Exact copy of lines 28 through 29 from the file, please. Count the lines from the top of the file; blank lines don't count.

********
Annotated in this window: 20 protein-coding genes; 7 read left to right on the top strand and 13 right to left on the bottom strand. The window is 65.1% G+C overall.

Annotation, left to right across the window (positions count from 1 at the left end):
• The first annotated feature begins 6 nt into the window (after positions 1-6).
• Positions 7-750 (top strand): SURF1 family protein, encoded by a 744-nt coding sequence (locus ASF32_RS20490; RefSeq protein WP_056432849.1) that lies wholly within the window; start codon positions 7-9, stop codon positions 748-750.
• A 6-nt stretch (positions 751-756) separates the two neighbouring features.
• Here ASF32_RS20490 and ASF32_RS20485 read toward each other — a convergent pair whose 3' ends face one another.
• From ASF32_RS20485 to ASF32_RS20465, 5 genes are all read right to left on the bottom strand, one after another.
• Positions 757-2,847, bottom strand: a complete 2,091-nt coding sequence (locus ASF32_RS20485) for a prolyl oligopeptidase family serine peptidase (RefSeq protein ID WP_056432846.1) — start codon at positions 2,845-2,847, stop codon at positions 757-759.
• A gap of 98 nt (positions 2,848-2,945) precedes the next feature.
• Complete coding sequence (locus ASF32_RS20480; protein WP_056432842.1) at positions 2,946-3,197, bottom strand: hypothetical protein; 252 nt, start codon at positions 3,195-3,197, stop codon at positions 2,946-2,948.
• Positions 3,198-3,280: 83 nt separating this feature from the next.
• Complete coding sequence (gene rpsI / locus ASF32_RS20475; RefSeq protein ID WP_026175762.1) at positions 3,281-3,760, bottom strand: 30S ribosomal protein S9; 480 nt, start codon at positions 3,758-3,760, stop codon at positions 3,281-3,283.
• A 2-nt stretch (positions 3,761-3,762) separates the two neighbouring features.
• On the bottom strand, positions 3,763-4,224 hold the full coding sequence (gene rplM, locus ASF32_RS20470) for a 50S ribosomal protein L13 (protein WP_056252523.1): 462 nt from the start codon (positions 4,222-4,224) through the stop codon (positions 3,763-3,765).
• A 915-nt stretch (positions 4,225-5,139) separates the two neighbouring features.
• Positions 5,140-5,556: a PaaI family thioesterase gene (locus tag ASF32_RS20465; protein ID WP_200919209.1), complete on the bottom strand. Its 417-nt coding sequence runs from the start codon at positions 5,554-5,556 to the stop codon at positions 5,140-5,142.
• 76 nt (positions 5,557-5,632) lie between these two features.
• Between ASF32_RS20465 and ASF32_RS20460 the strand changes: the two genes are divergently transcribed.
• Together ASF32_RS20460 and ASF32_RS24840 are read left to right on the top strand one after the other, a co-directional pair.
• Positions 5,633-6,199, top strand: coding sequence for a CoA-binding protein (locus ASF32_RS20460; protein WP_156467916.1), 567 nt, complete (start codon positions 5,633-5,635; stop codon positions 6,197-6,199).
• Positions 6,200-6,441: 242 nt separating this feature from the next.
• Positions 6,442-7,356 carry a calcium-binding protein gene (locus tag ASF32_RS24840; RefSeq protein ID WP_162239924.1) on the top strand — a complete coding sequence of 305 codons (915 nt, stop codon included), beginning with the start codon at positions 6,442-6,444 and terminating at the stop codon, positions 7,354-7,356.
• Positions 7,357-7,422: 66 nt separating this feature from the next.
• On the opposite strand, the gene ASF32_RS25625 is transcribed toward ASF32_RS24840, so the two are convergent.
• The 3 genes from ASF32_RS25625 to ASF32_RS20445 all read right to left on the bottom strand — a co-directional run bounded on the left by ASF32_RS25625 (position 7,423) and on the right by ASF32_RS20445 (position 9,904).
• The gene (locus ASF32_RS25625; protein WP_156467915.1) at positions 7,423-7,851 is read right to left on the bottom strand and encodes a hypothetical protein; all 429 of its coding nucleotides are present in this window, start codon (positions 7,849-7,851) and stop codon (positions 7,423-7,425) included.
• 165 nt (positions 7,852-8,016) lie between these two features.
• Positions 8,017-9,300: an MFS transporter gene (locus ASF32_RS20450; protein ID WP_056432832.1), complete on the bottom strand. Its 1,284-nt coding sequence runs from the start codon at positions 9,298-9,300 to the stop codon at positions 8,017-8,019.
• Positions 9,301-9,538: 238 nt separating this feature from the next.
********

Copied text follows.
• Positions 8,017-9,300: an MFS transporter gene (locus ASF32_RS20450; protein ID WP_056432832.1), complete on the bottom strand. Its 1,284-nt coding sequence runs from the start codon at positions 9,298-9,300 to the stop codon at positions 8,017-8,019.
• Positions 9,301-9,538: 238 nt separating this feature from the next.